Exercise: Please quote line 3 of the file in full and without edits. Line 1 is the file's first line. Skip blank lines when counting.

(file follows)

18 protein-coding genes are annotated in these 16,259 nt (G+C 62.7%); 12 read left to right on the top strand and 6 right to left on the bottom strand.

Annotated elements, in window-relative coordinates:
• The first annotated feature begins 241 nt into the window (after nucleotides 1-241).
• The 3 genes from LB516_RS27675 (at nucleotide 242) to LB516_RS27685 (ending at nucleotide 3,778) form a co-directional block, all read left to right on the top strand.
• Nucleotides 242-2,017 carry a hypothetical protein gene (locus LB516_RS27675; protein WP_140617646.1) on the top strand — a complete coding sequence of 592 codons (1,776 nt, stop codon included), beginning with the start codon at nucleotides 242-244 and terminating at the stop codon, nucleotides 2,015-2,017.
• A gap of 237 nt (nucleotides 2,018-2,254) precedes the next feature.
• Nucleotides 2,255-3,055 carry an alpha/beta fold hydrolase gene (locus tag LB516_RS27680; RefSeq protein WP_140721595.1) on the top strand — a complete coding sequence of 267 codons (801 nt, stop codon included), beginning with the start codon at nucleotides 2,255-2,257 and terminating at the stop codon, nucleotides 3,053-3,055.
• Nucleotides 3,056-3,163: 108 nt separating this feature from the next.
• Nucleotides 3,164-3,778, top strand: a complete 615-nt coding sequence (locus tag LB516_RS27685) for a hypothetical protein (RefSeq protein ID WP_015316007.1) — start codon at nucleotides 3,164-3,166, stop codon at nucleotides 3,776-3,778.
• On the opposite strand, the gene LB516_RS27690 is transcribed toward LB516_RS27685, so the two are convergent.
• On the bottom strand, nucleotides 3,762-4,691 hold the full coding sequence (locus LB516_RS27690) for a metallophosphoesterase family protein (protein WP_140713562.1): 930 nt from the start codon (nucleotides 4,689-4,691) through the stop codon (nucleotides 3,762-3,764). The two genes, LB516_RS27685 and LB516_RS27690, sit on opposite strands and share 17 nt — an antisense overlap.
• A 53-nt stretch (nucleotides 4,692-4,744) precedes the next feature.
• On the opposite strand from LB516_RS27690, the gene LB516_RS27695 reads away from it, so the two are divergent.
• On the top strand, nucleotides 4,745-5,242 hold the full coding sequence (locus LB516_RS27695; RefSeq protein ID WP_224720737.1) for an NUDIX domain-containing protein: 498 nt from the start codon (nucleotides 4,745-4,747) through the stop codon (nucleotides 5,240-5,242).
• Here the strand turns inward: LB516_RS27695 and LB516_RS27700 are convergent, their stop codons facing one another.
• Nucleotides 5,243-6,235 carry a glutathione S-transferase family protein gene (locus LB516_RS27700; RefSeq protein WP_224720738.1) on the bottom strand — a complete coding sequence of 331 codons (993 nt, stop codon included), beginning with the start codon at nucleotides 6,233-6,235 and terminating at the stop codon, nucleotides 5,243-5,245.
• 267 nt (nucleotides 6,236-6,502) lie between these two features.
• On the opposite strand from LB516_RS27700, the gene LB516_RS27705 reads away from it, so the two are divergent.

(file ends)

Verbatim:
• The first annotated feature begins 241 nt into the window (after nucleotides 1-241).